Asus Eee PC X101CH review: Very Poor

No matter what positive characteristics this netbook may have, the biggest negatives are sufficient for me to conclude: do not buy this machine.

My point of comparison is just one machine, an HP Mini 1116NR from nearly three years ago. I have recently shattered its screen by dropping it, but for what I paid, it’s the most remarkable computer I’ve owned.

Starting with the non-negotiables on the Asus Eee PC X101CH:

  1. The power connector is impossible cheap and fragile. It’s an old-fashioned cylindrical conductor but only about 3-4 mm wide (tiny) and therefore wiggly and weak. It already has a serious connection problem, and I have to constantly check that the indicator light says it’s well connected.
  2. The keyboard is horrid. People have figured out how to fit a good keyboard on a netbook-sized space, so why provide a bad one? The right shift key is half sized, which I might learn my way around, but the keys don’t respond easily and my error rate (mostly missed letters) when touch typing on this machine is too high. It’s still very difficult after weeks of using it.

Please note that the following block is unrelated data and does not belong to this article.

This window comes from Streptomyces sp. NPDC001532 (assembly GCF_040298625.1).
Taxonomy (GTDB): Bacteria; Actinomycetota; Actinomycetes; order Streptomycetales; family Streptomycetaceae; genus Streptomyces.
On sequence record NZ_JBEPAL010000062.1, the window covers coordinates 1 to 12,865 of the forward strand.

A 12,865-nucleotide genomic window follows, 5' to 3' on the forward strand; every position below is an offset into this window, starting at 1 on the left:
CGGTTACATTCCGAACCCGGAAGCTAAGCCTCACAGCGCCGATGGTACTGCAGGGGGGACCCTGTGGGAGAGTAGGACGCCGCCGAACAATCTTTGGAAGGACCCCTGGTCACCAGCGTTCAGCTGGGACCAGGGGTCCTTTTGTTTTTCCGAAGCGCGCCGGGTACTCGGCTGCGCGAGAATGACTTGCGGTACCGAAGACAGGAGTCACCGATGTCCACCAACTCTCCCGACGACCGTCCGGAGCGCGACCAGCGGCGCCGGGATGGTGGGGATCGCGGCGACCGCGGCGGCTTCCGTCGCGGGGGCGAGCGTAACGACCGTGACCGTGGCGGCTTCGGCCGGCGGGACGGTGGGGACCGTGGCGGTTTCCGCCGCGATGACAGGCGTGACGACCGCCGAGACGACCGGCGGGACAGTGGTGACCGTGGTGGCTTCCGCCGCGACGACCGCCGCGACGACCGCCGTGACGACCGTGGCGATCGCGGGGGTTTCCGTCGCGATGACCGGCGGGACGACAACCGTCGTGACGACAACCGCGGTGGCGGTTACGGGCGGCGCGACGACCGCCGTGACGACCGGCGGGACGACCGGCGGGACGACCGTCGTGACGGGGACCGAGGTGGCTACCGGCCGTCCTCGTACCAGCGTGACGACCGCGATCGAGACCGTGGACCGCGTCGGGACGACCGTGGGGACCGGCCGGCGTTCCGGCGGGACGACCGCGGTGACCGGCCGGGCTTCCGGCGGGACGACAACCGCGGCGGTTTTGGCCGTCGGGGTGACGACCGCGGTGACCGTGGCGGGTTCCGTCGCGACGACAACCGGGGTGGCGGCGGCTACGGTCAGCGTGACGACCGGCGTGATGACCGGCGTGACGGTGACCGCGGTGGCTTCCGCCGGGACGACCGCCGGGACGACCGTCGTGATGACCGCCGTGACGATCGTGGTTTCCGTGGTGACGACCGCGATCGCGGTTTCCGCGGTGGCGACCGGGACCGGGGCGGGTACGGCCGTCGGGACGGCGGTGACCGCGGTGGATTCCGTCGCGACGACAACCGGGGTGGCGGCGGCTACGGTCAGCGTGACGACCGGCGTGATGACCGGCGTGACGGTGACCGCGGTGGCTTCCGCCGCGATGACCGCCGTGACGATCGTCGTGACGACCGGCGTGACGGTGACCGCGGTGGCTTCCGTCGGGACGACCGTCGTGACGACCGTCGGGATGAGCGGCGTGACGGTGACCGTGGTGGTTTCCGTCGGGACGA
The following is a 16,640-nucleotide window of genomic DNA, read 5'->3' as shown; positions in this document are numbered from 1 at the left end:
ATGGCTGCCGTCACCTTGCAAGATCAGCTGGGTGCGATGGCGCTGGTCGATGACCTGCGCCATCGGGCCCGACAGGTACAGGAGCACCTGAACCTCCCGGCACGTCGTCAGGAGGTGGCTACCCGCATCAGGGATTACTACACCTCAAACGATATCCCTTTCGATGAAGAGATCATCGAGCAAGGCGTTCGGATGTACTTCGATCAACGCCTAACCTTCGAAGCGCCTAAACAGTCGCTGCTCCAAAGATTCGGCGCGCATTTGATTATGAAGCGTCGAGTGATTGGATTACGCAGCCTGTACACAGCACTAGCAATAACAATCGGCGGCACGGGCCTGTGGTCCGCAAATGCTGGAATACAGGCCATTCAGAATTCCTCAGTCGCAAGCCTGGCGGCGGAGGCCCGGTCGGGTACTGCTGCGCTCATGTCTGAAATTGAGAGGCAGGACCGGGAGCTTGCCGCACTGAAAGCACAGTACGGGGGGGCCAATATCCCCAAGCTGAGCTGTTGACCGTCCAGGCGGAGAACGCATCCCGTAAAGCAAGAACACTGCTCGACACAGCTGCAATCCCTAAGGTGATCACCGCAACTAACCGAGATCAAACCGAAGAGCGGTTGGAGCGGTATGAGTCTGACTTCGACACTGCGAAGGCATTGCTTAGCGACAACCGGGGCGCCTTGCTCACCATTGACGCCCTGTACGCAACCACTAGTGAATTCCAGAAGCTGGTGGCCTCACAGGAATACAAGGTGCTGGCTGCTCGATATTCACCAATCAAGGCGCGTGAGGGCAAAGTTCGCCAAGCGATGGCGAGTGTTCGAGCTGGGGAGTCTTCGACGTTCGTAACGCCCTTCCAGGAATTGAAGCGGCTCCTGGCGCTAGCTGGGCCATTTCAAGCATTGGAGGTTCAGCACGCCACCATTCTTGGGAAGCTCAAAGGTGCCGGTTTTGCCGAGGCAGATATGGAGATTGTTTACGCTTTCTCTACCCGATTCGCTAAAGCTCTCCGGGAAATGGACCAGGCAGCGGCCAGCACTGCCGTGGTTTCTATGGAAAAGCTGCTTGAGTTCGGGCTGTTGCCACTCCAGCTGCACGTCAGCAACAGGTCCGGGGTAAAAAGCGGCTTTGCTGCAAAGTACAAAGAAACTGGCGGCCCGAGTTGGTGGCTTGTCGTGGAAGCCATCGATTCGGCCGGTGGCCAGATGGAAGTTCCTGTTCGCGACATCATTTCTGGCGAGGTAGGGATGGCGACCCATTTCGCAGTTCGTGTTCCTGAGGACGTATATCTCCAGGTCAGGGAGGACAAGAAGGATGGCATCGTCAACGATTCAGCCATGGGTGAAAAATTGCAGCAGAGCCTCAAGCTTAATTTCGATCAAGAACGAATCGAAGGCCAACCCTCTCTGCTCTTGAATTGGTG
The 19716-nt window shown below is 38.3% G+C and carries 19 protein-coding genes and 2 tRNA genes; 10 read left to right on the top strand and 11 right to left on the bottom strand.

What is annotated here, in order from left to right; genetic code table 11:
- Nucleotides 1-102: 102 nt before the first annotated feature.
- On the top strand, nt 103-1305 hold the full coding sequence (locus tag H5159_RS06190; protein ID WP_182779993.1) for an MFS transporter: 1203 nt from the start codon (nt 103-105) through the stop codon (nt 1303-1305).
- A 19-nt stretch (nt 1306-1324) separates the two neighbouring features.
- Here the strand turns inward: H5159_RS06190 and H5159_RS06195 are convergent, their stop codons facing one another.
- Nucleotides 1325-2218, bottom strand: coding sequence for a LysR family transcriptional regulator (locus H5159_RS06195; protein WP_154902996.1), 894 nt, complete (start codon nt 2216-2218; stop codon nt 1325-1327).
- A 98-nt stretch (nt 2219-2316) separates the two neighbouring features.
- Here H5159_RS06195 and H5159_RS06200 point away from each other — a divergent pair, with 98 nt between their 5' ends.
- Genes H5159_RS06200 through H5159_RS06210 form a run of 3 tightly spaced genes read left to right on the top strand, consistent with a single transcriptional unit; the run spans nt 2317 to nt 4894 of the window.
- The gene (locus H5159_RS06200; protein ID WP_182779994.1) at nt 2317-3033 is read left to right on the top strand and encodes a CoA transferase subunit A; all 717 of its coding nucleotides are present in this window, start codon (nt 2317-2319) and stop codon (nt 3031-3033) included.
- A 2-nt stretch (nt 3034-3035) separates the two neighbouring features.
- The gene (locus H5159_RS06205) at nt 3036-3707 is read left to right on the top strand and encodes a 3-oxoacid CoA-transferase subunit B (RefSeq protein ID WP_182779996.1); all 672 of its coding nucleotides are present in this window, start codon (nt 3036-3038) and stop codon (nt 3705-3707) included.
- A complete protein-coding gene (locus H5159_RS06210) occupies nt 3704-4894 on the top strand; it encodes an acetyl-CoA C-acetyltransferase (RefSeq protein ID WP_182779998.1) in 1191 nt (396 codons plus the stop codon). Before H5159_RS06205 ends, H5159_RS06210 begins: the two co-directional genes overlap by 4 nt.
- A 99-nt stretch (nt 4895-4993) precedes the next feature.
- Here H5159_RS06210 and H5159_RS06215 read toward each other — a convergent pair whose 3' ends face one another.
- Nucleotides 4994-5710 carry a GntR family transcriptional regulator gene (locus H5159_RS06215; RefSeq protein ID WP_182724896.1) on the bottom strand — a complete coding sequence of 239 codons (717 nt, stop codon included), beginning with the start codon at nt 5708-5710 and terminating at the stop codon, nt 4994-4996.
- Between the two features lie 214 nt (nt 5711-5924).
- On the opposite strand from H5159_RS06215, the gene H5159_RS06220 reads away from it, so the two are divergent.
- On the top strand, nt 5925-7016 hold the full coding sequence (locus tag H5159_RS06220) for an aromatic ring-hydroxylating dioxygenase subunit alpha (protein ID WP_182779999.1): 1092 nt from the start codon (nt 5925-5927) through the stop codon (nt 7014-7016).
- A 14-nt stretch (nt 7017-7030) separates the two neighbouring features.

3. The hard disk also makes the most dog-awful noises: really loud clicks and pops when it wakes up and  at random times for no reason I can tell.  Since I have the netbook in part to take to seminars and meetings, this is completely unacceptable.

Those three are deal-breakers for me. Other than them, all I can do is to compare with my years-old HP mini. It had a 16 GB SSD (solid state) drive rather than the 320GB noisy and slower and less robust drive that the X101CH has. I’m a huge fan of the SSD’s speed and lack of fragile moving parts. Although no features of the X101CH are better than my old netbook, it is slightly bigger overall, and so it doesn’t fit in my camelbak for running to work.  Interestingly, the HP mini was cheaper three years ago than the X101CH today. Moore’s law has forsaken me in this market. Indeed, these days I often find zero netbooks offered with SSDs.